Stage3D stress test (b3d engine) 20,000 primitives ~ 15,000,000 triangles (updated with playable demo)

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Once started double click to toggle fullscreen (NOTE all keys bar arrow keys will be disabled)

demo (requires flash player 11 download):

link to play standalone version (better experience):

Let me know how it runs (assuming it does) if you can: frame-rate, number of objects it can handle etcetera.

video 1 (looks like crap so am uploading another one):

video 2 (hopfully looks a bit better..still looks balls, ah well)

Starts to slow down with 2000 – 3000 and above primitives on screen πŸ™ there is still room for some efficiency improvements but not bad for now

Demonstrates how essential good culling is, despite what the stats say whilst recording I am able to cull a full scene of 10,000 objects in under 1 ms on the release player no problems…without that it would probably die (with it you can happily navigate a scene with 50,000 objects in it at 60fps on a good machine as the majority are being culled away leaving perhaps only 500-1500 visible at any one time when they are spread out like they are in the demo)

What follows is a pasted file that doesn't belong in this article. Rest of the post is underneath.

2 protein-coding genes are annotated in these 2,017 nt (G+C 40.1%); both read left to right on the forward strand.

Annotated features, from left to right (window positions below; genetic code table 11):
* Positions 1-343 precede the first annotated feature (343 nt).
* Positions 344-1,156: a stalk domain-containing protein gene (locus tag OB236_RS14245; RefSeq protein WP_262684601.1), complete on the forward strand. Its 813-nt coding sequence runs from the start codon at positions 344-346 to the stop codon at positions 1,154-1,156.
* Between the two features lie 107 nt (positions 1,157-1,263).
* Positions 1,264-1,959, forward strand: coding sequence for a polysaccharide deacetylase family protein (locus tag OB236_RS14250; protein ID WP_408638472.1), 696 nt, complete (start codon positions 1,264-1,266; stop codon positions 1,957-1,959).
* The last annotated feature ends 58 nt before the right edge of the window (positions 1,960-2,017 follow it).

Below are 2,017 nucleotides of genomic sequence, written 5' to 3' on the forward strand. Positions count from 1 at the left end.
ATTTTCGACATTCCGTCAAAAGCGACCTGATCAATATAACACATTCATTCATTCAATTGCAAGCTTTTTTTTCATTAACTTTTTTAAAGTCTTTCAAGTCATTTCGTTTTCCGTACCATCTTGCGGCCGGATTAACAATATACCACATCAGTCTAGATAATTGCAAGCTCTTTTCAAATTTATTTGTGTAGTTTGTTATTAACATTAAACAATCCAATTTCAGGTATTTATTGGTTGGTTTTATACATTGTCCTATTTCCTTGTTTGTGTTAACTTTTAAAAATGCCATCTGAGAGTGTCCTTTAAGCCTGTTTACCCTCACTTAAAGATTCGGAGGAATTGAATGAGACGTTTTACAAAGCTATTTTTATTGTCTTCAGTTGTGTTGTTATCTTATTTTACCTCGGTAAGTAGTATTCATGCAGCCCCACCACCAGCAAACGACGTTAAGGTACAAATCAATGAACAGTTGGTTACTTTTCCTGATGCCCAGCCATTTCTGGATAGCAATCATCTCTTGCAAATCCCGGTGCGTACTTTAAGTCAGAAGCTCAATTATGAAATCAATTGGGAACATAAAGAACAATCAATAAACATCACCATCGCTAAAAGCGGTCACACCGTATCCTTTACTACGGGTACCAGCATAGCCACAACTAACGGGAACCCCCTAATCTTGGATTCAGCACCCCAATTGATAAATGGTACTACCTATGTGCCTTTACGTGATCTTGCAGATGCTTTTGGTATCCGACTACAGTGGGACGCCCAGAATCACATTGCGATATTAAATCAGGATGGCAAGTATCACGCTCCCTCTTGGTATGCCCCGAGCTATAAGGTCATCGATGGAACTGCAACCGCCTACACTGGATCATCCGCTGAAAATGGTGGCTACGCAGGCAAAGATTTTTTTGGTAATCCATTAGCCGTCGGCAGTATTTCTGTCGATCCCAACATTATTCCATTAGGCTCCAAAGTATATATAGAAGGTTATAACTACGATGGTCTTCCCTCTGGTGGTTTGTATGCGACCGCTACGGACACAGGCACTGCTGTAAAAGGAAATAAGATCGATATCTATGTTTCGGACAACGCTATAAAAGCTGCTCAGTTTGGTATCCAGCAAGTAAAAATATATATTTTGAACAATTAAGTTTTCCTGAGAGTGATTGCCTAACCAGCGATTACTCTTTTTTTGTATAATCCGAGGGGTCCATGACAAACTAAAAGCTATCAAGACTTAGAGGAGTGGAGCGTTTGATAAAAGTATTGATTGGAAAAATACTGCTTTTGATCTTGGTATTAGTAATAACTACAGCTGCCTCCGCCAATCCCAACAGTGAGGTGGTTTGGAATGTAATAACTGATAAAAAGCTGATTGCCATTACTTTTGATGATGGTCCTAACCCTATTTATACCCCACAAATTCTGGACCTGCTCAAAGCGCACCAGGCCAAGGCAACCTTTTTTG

20 replies on “Stage3D stress test (b3d engine) 20,000 primitives ~ 15,000,000 triangles (updated with playable demo)”

Processor: Intel Xeon CPU E5405 @ 2GHz (2 processors)
Ram: 12GB
OS: Windows 7 (64bit)
Browser: Chrome 17.0.9
Flash Player: 11.1 r102 (release)
GFX: NVIDIA GeForce 9800 GTX

It’s a decent(ish) machine on paper, but in practice I think its pretty crap. I decent i7 would chew through that demo like a fat chick through a doughnut I would imagine.

With any luck I will post the demo online tomorrow – get it tested by a few folks on different machines.

I think if a close up of my blood was that pink and cheerio-esk I would be straight down the doctors!

i7 920 – 6GB, ATI 5870 GPU

solid 30 fps with roughly 15000 rendered in view (pulled back using s)

CPU utilization sat around 17%